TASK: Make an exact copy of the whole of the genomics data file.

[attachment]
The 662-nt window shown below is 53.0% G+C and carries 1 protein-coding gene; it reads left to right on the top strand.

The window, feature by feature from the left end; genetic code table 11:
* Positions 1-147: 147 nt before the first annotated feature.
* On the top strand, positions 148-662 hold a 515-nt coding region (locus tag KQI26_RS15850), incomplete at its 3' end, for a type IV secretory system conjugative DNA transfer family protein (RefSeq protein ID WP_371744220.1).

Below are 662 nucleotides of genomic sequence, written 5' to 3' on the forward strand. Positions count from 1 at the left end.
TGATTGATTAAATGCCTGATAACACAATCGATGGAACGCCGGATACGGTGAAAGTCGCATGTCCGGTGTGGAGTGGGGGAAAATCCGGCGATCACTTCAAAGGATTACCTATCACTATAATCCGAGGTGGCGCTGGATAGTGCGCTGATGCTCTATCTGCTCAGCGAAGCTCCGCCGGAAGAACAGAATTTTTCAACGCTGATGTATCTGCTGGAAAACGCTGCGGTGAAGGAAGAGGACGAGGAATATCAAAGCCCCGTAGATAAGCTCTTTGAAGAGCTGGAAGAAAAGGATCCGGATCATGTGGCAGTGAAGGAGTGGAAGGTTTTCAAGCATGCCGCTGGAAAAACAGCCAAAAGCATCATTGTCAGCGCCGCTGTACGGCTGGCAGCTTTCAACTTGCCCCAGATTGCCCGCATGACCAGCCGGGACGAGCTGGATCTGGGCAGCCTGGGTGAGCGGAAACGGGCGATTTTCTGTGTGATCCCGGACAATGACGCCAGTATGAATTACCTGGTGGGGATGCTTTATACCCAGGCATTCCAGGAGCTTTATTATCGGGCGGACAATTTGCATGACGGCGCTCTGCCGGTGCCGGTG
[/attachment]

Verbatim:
The 662-nt window shown below is 53.0% G+C and carries 1 protein-coding gene; it reads left to right on the top strand.

The window, feature by feature from the left end; genetic code table 11:
* Positions 1-147: 147 nt before the first annotated feature.
* On the top strand, positions 148-662 hold a 515-nt coding region (locus tag KQI26_RS15850), incomplete at its 3' end, for a type IV secretory system conjugative DNA transfer family protein (RefSeq protein ID WP_371744220.1).

Below are 662 nucleotides of genomic sequence, written 5' to 3' on the forward strand. Positions count from 1 at the left end.
TGATTGATTAAATGCCTGATAACACAATCGATGGAACGCCGGATACGGTGAAAGTCGCATGTCCGGTGTGGAGTGGGGGAAAATCCGGCGATCACTTCAAAGGATTACCTATCACTATAATCCGAGGTGGCGCTGGATAGTGCGCTGATGCTCTATCTGCTCAGCGAAGCTCCGCCGGAAGAACAGAATTTTTCAACGCTGATGTATCTGCTGGAAAACGCTGCGGTGAAGGAAGAGGACGAGGAATATCAAAGCCCCGTAGATAAGCTCTTTGAAGAGCTGGAAGAAAAGGATCCGGATCATGTGGCAGTGAAGGAGTGGAAGGTTTTCAAGCATGCCGCTGGAAAAACAGCCAAAAGCATCATTGTCAGCGCCGCTGTACGGCTGGCAGCTTTCAACTTGCCCCAGATTGCCCGCATGACCAGCCGGGACGAGCTGGATCTGGGCAGCCTGGGTGAGCGGAAACGGGCGATTTTCTGTGTGATCCCGGACAATGACGCCAGTATGAATTACCTGGTGGGGATGCTTTATACCCAGGCATTCCAGGAGCTTTATTATCGGGCGGACAATTTGCATGACGGCGCTCTGCCGGTGCCGGTG